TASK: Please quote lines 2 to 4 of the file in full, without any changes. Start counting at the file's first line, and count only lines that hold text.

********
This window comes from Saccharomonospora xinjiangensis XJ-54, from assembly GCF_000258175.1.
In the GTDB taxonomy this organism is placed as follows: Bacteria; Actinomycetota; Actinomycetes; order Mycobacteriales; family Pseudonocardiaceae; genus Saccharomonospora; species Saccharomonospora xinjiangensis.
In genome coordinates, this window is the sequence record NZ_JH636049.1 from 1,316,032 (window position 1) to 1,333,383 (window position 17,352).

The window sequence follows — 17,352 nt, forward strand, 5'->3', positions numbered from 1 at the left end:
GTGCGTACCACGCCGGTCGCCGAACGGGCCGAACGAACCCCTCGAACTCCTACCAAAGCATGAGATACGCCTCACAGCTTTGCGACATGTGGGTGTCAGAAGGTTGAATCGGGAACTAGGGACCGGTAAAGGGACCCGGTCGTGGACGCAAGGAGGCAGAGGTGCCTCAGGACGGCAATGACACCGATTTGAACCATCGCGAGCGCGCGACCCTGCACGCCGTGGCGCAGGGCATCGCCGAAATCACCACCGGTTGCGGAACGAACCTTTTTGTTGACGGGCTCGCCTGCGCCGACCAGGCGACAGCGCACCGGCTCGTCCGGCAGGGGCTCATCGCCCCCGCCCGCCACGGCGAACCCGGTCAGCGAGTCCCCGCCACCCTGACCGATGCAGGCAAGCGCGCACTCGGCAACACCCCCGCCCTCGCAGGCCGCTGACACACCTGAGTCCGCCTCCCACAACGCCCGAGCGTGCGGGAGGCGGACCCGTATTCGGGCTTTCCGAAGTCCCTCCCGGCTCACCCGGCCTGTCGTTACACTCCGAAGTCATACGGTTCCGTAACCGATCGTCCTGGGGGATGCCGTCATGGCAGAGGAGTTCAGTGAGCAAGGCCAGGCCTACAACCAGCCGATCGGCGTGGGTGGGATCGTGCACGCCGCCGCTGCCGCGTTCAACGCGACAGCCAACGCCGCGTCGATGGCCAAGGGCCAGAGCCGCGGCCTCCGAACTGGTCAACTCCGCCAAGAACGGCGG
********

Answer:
In the GTDB taxonomy this organism is placed as follows: Bacteria; Actinomycetota; Actinomycetes; order Mycobacteriales; family Pseudonocardiaceae; genus Saccharomonospora; species Saccharomonospora xinjiangensis.
In genome coordinates, this window is the sequence record NZ_JH636049.1 from 1,316,032 (window position 1) to 1,333,383 (window position 17,352).

The window sequence follows — 17,352 nt, forward strand, 5'->3', positions numbered from 1 at the left end: